The pianist picked up the pace after that with a series of ruggedly pastoral solo works by Hovhaness, illustrative of that composer’s fixation with mountains (he saw them as transitional from material to the spiritual, halfway between earth and sky). The Lullaby from the piano sonata Mt. Katahdin (a peak in Maine which barely qualifies as a mountain) took shape as a steady, morose dirge, contrasting with the tricky tempo and cruelly challenging staccato octaves of the Macedonian Mountain Dance, a Balkan boogie of sorts. Small made a different kind of challenge, the contrast between low-register, resonant malletwork inside the piano and the steady righthand melody, seem easy.

“Now for some rock n roll!“ Small grinned, winding up the program on a defiantly celebratory note with the Hymn to Mt. Chocorua., from Hovhaness’ 1982 sonata portraying the New Hampshire hill where the Indian warrior it’s named for reputedly lept to his death rather than surrendering to the bounty hunters who’d chased him to the summit. With its blend of traditional Armenian kef music and savage, Lisztian block chords, it was quite a change from the mystical, somber mood Small had brought to life so vividly earlier, an atmosphere he returned to with the encore, a tender, lushly spacious version of Arvo Part’s minimalist classic Fur Elina. Small’s spring tour featuring these works continues on April 11 at the Rothko Chapel in Houston.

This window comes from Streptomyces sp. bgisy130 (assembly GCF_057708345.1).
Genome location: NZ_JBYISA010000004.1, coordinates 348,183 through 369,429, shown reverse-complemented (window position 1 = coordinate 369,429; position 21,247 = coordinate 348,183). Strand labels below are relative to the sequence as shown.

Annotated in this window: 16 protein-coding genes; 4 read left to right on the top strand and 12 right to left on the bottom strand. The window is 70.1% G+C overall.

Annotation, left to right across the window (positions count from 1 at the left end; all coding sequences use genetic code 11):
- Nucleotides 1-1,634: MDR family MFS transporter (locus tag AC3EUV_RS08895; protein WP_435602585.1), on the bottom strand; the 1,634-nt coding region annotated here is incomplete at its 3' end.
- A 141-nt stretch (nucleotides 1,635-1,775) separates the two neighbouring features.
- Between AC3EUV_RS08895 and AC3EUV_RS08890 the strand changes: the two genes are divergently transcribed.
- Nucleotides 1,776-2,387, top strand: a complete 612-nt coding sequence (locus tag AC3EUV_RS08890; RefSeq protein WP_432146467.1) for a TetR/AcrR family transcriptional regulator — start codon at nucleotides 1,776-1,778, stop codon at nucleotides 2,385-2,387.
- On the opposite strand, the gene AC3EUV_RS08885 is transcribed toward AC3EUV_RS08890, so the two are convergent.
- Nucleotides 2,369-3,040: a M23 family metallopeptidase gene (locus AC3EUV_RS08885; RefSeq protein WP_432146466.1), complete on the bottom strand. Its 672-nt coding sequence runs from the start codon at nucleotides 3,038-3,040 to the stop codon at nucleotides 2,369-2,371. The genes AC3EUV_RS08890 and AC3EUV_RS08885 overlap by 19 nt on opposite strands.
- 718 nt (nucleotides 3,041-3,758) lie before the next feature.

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March 31, 2014 Posted by | avant garde music, classical music, concert, Live Events, Music, music, concert, New York City, review, Reviews | , , , , , , , , , , , , , , , | Leave a comment

Haskell Small Delivers a Shattering Performance of Mompou’s Musica Callada

Federico Mompou’s Musica Callada, true to its name, is very quiet, but it’s murderously difficult to play. Not because it requires great technique, but because it calls for an extraordinary command of minutiae – the subtlest gesture on the part of a pianist brave enough to tackle it can make a mountain of difference. Friday night in the Lincoln Center neighborhood, Haskell Small went deep into the suite with a nuanced command and relentlessly intense commitment and turned in a performance that was often nothing short of harrowing.